The thermodynamics of adsorption
Until now, only the physical processes that take place within the fluid phase of the chromatography column have been mentioned. We need to incorporate the adsorption of components inside the adsorber beads to complete the chromatography model.
Prevalent models describe the concentration of adsorbed species as a function of the species’ concentrations in the mobile phase and the concentration bound to the adsorber. In fact, most of the models employed today consider adsorption as a reaction, where one mol of proteins and one mol of ligands react to one mol of a protein-ligand complex. In the case of large proteins, multi-point binding often occurs so that the needed amount of ligands is increased by a stoichiometric factor of n.
In the next step, the law of mass action is applied to this chemical equation. It states that the molar concentrations of the reactants taken to the power of their stoichiometric factors is equal to an equilibrium constant K. This results in the equilibrium isotherm equation, a mathematical model that can be coupled directly to the equation system describing fluid dynamics.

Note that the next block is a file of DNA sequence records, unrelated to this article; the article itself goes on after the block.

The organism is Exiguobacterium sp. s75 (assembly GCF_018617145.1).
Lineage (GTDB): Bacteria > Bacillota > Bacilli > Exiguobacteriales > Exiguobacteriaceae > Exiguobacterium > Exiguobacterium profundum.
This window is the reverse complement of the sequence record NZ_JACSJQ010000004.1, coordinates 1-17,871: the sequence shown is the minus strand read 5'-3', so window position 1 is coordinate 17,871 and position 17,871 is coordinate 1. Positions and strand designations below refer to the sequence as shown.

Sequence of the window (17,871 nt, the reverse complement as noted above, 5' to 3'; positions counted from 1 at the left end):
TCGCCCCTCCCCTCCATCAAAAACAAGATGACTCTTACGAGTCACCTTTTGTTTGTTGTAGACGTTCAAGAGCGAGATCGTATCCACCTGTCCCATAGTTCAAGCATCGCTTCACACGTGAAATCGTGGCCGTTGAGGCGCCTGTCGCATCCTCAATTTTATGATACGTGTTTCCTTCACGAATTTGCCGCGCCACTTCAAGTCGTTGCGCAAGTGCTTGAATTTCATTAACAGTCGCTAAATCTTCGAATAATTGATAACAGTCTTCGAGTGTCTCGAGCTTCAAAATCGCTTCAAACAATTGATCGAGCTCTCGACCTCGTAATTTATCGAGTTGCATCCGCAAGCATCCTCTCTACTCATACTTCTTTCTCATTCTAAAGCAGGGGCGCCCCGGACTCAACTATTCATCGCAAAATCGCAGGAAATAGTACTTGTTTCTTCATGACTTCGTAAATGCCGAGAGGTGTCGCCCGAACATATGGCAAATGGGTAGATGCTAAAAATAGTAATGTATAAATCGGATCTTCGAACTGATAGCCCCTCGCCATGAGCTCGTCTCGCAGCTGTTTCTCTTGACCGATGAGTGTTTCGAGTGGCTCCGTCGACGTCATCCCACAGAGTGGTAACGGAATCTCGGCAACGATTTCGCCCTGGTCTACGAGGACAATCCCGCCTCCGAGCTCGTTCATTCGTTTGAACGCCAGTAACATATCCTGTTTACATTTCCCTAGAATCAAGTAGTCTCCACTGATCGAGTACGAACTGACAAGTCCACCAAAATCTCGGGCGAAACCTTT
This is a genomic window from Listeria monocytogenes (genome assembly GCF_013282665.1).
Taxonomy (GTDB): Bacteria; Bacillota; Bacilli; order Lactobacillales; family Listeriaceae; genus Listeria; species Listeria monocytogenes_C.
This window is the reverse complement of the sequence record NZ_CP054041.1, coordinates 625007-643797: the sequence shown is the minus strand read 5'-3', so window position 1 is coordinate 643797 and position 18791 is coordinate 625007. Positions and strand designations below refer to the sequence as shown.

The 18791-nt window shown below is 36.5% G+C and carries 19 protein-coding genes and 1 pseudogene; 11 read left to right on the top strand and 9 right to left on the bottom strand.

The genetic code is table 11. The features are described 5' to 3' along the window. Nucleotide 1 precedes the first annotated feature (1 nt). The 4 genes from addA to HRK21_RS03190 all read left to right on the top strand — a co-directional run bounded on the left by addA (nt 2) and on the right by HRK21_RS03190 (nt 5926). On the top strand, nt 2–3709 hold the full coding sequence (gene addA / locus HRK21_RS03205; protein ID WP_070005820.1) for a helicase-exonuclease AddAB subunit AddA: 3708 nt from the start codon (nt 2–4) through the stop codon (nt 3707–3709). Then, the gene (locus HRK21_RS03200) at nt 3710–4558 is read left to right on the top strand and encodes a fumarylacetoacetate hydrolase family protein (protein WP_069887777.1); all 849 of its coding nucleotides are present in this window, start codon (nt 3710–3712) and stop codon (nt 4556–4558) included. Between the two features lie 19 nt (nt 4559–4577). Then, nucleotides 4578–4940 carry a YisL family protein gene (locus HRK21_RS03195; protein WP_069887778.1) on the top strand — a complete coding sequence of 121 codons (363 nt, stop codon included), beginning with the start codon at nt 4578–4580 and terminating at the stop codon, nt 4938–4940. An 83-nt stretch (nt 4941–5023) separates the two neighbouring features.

Usually, both adsorption and desorption are very fast processes. In many models, the instantaneous formation of the equilibrium is assumed. In general, the isotherm equation is expressed by the rate of change of the concentration of the adsorbed species over time.
Historically, the Langmuir isotherm is the most extensively studied model. This model considers single-point binding only. It is isocratic, which means the mobile phase does not change its composition during a run. In particular, a change in the buffer concentration will not have any effect on adsorption. Due to lacking practical relevance in preparative chromatography, this model, in its basic form, is predominantly considered in academic research.
The typical Langmuir-shaped relation between the protein concentration in the stationary phase and the protein concentration in the mobile phase is shown. At low protein concentrations in the mobile phase, the ratio is linear and described with the slope k. At higher loading concentrations, the concentration in the stationary phase reaches a maximum binding capacity called qmax. The ratio between q and c results in the characteristic isotherm curve.